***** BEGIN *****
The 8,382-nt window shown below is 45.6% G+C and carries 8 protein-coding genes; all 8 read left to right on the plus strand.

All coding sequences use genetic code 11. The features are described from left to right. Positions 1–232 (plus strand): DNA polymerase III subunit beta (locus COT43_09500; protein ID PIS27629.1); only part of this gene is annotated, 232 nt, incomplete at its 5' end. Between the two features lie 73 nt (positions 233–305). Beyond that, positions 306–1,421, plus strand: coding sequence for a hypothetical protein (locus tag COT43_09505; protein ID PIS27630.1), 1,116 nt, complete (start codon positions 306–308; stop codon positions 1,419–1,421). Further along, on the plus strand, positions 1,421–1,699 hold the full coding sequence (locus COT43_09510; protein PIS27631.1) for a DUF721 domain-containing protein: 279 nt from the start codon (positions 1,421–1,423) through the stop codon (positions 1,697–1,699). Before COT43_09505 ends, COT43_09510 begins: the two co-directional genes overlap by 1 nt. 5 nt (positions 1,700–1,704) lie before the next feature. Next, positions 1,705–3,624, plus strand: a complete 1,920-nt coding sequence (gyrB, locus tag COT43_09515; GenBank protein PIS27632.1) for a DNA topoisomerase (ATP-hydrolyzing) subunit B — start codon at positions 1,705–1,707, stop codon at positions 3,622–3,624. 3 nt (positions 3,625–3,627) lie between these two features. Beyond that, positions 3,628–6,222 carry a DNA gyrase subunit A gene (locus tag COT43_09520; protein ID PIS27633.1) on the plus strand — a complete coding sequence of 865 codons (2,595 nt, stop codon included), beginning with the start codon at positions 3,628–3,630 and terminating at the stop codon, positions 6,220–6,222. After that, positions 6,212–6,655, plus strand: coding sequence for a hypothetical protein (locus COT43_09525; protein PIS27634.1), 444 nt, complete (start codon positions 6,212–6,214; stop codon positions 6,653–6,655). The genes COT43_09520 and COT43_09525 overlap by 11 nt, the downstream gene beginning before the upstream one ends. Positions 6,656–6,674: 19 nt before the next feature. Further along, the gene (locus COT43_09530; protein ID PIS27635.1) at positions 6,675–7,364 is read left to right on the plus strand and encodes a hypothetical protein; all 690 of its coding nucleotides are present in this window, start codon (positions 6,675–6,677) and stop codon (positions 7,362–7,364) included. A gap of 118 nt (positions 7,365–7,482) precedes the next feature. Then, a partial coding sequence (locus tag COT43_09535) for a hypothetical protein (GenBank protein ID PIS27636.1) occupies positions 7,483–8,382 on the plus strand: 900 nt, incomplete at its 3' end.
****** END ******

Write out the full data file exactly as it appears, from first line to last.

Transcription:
The 8,382-nt window shown below is 45.6% G+C and carries 8 protein-coding genes; all 8 read left to right on the plus strand.

All coding sequences use genetic code 11. The features are described from left to right. Positions 1–232 (plus strand): DNA polymerase III subunit beta (locus COT43_09500; protein ID PIS27629.1); only part of this gene is annotated, 232 nt, incomplete at its 5' end. Between the two features lie 73 nt (positions 233–305). Beyond that, positions 306–1,421, plus strand: coding sequence for a hypothetical protein (locus tag COT43_09505; protein ID PIS27630.1), 1,116 nt, complete (start codon positions 306–308; stop codon positions 1,419–1,421). Further along, on the plus strand, positions 1,421–1,699 hold the full coding sequence (locus COT43_09510; protein PIS27631.1) for a DUF721 domain-containing protein: 279 nt from the start codon (positions 1,421–1,423) through the stop codon (positions 1,697–1,699). Before COT43_09505 ends, COT43_09510 begins: the two co-directional genes overlap by 1 nt. 5 nt (positions 1,700–1,704) lie before the next feature. Next, positions 1,705–3,624, plus strand: a complete 1,920-nt coding sequence (gyrB, locus tag COT43_09515; GenBank protein PIS27632.1) for a DNA topoisomerase (ATP-hydrolyzing) subunit B — start codon at positions 1,705–1,707, stop codon at positions 3,622–3,624. 3 nt (positions 3,625–3,627) lie between these two features. Beyond that, positions 3,628–6,222 carry a DNA gyrase subunit A gene (locus tag COT43_09520; protein ID PIS27633.1) on the plus strand — a complete coding sequence of 865 codons (2,595 nt, stop codon included), beginning with the start codon at positions 3,628–3,630 and terminating at the stop codon, positions 6,220–6,222. After that, positions 6,212–6,655, plus strand: coding sequence for a hypothetical protein (locus COT43_09525; protein PIS27634.1), 444 nt, complete (start codon positions 6,212–6,214; stop codon positions 6,653–6,655). The genes COT43_09520 and COT43_09525 overlap by 11 nt, the downstream gene beginning before the upstream one ends. Positions 6,656–6,674: 19 nt before the next feature. Further along, the gene (locus COT43_09530; protein ID PIS27635.1) at positions 6,675–7,364 is read left to right on the plus strand and encodes a hypothetical protein; all 690 of its coding nucleotides are present in this window, start codon (positions 6,675–6,677) and stop codon (positions 7,362–7,364) included. A gap of 118 nt (positions 7,365–7,482) precedes the next feature. Then, a partial coding sequence (locus tag COT43_09535) for a hypothetical protein (GenBank protein ID PIS27636.1) occupies positions 7,483–8,382 on the plus strand: 900 nt, incomplete at its 3' end.